All the children I work with are usually able to try and walk. It’s just some may need more help than others. This never deters me from giving them the opportunity to walk! If I didn’t give a child the opportunity, then how on earth will they ever get to the stage where they need less help from me?
For me the sessions I give to children aren’t all about walking, so please don’t take this blog as me shouting about getting every child walking, because it’s not. What I enjoy most is helping a child achieve something their parents didn’t know was possible for them and sometimes that is walking.
Equipment is a key part of being able to help a child walk. I like to use a wooden ladder as I can use myself to manually help a child stand and walk with it, plus it slides nicely along the floor. I can gradually reduce the manual help I am giving to a child and they work toward their end goal, which is for them to be able to walk with the ladder independently.
Walkers are another way to support a child’s ability to walk. These are usually funded through a NHS Physiotherapist, but can also sometimes be privately funded. There are various makes and types of walkers and each child will have been through an assessment to find the one best suited to them. These walkers can always be gradually changed to give less help to a child as their abilities improve. Walkers are a great piece of equipment for children to have the opportunity for some independence, which is something they don’t get very often.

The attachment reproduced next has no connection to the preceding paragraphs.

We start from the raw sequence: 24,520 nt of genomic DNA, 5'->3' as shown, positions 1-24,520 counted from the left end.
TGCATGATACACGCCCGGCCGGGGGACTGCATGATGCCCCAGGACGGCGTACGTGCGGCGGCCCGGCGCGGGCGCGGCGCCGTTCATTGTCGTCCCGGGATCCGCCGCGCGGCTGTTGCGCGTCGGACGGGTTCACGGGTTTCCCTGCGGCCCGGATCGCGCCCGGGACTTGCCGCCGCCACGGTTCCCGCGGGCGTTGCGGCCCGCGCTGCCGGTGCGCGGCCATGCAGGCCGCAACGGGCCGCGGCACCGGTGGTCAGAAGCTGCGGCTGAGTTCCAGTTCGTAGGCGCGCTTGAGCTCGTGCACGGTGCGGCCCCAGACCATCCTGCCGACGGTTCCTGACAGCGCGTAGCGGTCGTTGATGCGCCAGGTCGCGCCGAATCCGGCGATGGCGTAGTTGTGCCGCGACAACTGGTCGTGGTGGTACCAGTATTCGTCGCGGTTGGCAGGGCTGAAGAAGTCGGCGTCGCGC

Finally, we have sticks. These are used by children who are at the stage where a walker might give them too much support, but they are not ready to go at it alone completely. As with walkers, there are many different types of sticks and each is used for a specific reason. Children may use two sticks or one. They also may need more surface area support from their sticks and so use a tripod stick. They may only need a small amount of support, so a single stick is adequate. Whatever it is that works best for them, this will always be ever changing though, as they are gradually achieve their goals.
From sticks you go to nothing, which is always a big step, but it is something that will still take work and determination on the child’s part. There isn’t much manual support I can give at this point. I am just there to catch them when they fall and verbally encourage them before that point.
Whichever stage a child may be at it will never stay the same, small achievements can be just as amazing as big achievements and so we celebrate every stepping stone they achieve.
Thanks for reading!